“I’m guessing that from now on, anyone who says that they recycle, upcycle, grows their own food, or in any way attempts to live without leaving too much of a “footprint”, is going to be lumped in with these twats.”

    [Aside: Personally, I hope not, although I do wish that some of the more vocal such folk, and especially those who “stick on side” about it or loudly complain about those they deem insufficiently devout, would dial it back a bit.]

    .

    Later, at at 6:53 pm, Nullius quotes Neon. Here is Nullius’s last paragraph, with an important, but apparently overlooked, qualification presented in boldface and what I think is Nullius’s main point in caps:

    “Again, I don’t think most people are really bothered about those, either. The problem people are the ones who want to FORCE *other people* to “recycle, upcycle, grows their own food” etc. And yes, I very much hope that these people do get associated with those people.”

    It’s not the same thing as smacking (whether physically or even verbally) people who are devout recyclers, etc., just because they really do try to walk the walk (like neon, I gather); it’s certainly not the same as physically beating up people who are annoyingly fixated on loudly proselytizing non-stop for their version of environmentalism, however much we would like, in our daydreams, to super-glue a sock on it.

    .

    Now, possibly I’ve misinterpreted neon’s comment in response to Nullius, or Nullius’s para that I quoted, or both. If so, please let me know. I will apologize sincerely, and at least consider the sackcloth-and-ashes outfit to be worn in repentance. (Probably pass on the actual donning, though.)

    .

    Niall — forgive my obtuseness please, but I’m not sure how to take your comment. Do you mean to agree with Neon’s final remark, or to elucidate Nullius’s remark?

  • Paul Marks

    What is called “ordinary life” can only continue if people are prepared to defend it – defend against those who try disrupt it. In order to avoid “mob action” police forces exist – but the police forces in modern Britain are soft on the left (the top ranks of the police, at least in London, are now saturated with leftist doctrines and people – the ordinary police officers know they have to go along with it). The police are far more likely to go hard on someone for writing a “racist tweet” than for stopping a train.

    And it was a TRAIN, an electrically powered one – exactly what the Greens say they want people to use rather than cars.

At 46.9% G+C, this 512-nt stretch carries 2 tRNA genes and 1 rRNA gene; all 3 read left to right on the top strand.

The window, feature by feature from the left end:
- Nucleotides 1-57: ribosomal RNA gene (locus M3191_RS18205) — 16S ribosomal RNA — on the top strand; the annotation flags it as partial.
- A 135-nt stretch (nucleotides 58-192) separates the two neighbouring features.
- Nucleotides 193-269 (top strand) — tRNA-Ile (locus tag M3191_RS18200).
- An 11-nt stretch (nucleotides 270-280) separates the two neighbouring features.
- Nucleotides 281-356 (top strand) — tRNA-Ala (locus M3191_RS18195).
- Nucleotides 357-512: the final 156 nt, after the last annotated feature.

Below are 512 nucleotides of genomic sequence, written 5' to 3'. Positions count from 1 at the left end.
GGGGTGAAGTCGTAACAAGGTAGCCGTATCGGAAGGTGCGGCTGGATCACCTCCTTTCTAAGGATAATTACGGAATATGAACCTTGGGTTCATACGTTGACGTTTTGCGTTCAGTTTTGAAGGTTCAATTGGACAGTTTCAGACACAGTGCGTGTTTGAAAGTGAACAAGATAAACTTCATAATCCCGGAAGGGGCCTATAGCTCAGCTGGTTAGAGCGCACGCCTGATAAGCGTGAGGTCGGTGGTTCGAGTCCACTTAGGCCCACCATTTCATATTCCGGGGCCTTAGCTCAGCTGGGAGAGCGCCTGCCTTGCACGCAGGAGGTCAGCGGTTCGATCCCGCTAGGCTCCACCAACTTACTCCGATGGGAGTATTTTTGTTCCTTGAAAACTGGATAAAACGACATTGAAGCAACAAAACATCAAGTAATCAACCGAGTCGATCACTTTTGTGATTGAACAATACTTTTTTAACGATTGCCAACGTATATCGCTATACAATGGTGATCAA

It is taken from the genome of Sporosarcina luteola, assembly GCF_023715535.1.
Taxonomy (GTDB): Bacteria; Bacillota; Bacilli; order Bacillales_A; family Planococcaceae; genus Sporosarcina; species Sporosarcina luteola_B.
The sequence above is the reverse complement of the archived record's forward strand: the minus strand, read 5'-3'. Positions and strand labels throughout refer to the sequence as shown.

Accept that now we know “ER” do NOT want people to use trains rather than cars – they do not want technological civilisation at all. Which means that they want more than 90% of the population of this country to die – as the sort of primitive society “ER” could not support even 10% of the current population, I doubt it could support 5% of the current population.

    So “Extinction Rebellion” is actually in favour of extinction – or 95% of it.

    They make Pol Pot look like a moderate.

  • Nullius in Verba

    “Well, that’s the same as saying I’m cool with pushing over old ladies and calling them fascists, then.”

    Don’t be sexist/ageist! Old ladies can be fascists, too.

    And note carefully what I said. There’s no problem for most people with people who choose to recycle/go vegan/cut carbon themselves. No more than there is with any other weird religion. But the thing that really gets up other people’s noses is when they force those beliefs and rituals on other people. If you want to recycle your own garbage, that’s no skin off my nose. You can even lecture and preach about it – it’s irritatingly annoying, but that’s free speech. But when you start demanding that *I* have to wash and sort *my* garbage, without pay, because of *your* screwball beliefs, then I don’t care if you *are* an old lady, you’re also a fascist.

    And I know plenty of old ladies who do and are.

    But I’m sure it’s just a misunderstanding. You understand the difference between doing it yourself, and making everyone else do it, right?

  • bobby b

    “I hope these guys don’t come to symbolise every concern over the environment. “

    The air, water, and land almost everywhere in the world are far cleaner than they were twenty or forty years ago (except, of course, in the newly developing third world pop centers.) They are cleaner because we’ve all generally done a good job of being concerned about the environment.

    But we’re an informed species. We’ve learned to draw the line at patronizing every STUPID concern over the environment. We don’t pray to keep the volcanoes quiet. We tend to stick with the intelligent concerns. We pay attention to air particulate counts, and LD50 numbers, and . . . science.

    And the whole AGW crisis isn’t one of those intelligent crises. It’s like Y2K writ large. It’s not quite anti-scientific, but it’s certainly a-scientific. And so people aren’t deciding “screw the environment”, they’re deciding “screw fake environmentalists.” And that’s good.